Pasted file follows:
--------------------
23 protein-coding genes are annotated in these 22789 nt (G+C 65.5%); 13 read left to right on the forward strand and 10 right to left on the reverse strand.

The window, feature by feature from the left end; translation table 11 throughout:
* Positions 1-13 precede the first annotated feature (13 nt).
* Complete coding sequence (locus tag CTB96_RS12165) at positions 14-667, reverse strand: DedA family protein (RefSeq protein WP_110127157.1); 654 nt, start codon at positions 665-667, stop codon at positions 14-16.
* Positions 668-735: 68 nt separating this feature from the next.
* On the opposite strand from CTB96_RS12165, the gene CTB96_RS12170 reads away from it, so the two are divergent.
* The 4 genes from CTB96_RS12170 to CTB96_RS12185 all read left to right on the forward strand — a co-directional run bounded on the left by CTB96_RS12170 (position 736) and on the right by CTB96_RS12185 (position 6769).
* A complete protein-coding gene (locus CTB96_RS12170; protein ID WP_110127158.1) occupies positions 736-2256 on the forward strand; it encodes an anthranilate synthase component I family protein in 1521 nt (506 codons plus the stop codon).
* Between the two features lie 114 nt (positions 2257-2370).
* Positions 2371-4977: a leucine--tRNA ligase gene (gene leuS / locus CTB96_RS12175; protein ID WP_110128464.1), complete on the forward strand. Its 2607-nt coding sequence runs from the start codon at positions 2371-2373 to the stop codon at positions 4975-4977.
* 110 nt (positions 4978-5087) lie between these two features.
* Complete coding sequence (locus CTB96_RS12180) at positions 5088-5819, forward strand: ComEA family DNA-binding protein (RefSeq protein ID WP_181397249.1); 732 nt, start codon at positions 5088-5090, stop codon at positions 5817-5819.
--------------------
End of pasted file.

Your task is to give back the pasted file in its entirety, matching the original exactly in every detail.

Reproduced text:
23 protein-coding genes are annotated in these 22789 nt (G+C 65.5%); 13 read left to right on the forward strand and 10 right to left on the reverse strand.

The window, feature by feature from the left end; translation table 11 throughout:
* Positions 1-13 precede the first annotated feature (13 nt).
* Complete coding sequence (locus tag CTB96_RS12165) at positions 14-667, reverse strand: DedA family protein (RefSeq protein WP_110127157.1); 654 nt, start codon at positions 665-667, stop codon at positions 14-16.
* Positions 668-735: 68 nt separating this feature from the next.
* On the opposite strand from CTB96_RS12165, the gene CTB96_RS12170 reads away from it, so the two are divergent.
* The 4 genes from CTB96_RS12170 to CTB96_RS12185 all read left to right on the forward strand — a co-directional run bounded on the left by CTB96_RS12170 (position 736) and on the right by CTB96_RS12185 (position 6769).
* A complete protein-coding gene (locus CTB96_RS12170; protein ID WP_110127158.1) occupies positions 736-2256 on the forward strand; it encodes an anthranilate synthase component I family protein in 1521 nt (506 codons plus the stop codon).
* Between the two features lie 114 nt (positions 2257-2370).
* Positions 2371-4977: a leucine--tRNA ligase gene (gene leuS / locus CTB96_RS12175; protein ID WP_110128464.1), complete on the forward strand. Its 2607-nt coding sequence runs from the start codon at positions 2371-2373 to the stop codon at positions 4975-4977.
* 110 nt (positions 4978-5087) lie between these two features.
* Complete coding sequence (locus CTB96_RS12180) at positions 5088-5819, forward strand: ComEA family DNA-binding protein (RefSeq protein ID WP_181397249.1); 732 nt, start codon at positions 5088-5090, stop codon at positions 5817-5819.